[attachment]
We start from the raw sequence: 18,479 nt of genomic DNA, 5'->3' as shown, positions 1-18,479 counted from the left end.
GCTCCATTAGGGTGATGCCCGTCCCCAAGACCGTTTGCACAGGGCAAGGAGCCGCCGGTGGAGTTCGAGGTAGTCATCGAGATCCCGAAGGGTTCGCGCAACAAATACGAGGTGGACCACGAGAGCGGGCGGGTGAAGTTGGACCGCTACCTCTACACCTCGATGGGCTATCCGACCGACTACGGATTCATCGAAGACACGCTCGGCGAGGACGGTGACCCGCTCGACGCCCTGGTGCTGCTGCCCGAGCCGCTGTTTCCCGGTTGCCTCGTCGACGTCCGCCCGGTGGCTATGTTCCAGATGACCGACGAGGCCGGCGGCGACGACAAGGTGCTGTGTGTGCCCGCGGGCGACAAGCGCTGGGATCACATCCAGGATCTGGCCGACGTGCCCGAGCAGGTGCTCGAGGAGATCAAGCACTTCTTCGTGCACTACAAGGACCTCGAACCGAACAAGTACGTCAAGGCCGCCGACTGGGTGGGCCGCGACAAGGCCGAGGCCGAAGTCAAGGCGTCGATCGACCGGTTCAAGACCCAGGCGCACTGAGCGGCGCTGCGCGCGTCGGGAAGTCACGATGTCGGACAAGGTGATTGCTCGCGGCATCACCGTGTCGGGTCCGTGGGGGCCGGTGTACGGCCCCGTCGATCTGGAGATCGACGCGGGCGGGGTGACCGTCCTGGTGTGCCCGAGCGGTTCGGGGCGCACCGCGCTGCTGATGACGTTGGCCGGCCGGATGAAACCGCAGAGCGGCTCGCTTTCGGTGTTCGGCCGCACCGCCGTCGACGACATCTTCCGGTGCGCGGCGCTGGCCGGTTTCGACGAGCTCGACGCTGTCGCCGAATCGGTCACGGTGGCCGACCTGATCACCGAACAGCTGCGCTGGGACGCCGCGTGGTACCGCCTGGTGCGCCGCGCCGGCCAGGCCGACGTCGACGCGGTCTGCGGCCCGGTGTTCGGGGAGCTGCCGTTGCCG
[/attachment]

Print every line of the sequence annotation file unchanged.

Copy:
We start from the raw sequence: 18,479 nt of genomic DNA, 5'->3' as shown, positions 1-18,479 counted from the left end.
GCTCCATTAGGGTGATGCCCGTCCCCAAGACCGTTTGCACAGGGCAAGGAGCCGCCGGTGGAGTTCGAGGTAGTCATCGAGATCCCGAAGGGTTCGCGCAACAAATACGAGGTGGACCACGAGAGCGGGCGGGTGAAGTTGGACCGCTACCTCTACACCTCGATGGGCTATCCGACCGACTACGGATTCATCGAAGACACGCTCGGCGAGGACGGTGACCCGCTCGACGCCCTGGTGCTGCTGCCCGAGCCGCTGTTTCCCGGTTGCCTCGTCGACGTCCGCCCGGTGGCTATGTTCCAGATGACCGACGAGGCCGGCGGCGACGACAAGGTGCTGTGTGTGCCCGCGGGCGACAAGCGCTGGGATCACATCCAGGATCTGGCCGACGTGCCCGAGCAGGTGCTCGAGGAGATCAAGCACTTCTTCGTGCACTACAAGGACCTCGAACCGAACAAGTACGTCAAGGCCGCCGACTGGGTGGGCCGCGACAAGGCCGAGGCCGAAGTCAAGGCGTCGATCGACCGGTTCAAGACCCAGGCGCACTGAGCGGCGCTGCGCGCGTCGGGAAGTCACGATGTCGGACAAGGTGATTGCTCGCGGCATCACCGTGTCGGGTCCGTGGGGGCCGGTGTACGGCCCCGTCGATCTGGAGATCGACGCGGGCGGGGTGACCGTCCTGGTGTGCCCGAGCGGTTCGGGGCGCACCGCGCTGCTGATGACGTTGGCCGGCCGGATGAAACCGCAGAGCGGCTCGCTTTCGGTGTTCGGCCGCACCGCCGTCGACGACATCTTCCGGTGCGCGGCGCTGGCCGGTTTCGACGAGCTCGACGCTGTCGCCGAATCGGTCACGGTGGCCGACCTGATCACCGAACAGCTGCGCTGGGACGCCGCGTGGTACCGCCTGGTGCGCCGCGCCGGCCAGGCCGACGTCGACGCGGTCTGCGGCCCGGTGTTCGGGGAGCTGCCGTTGCCG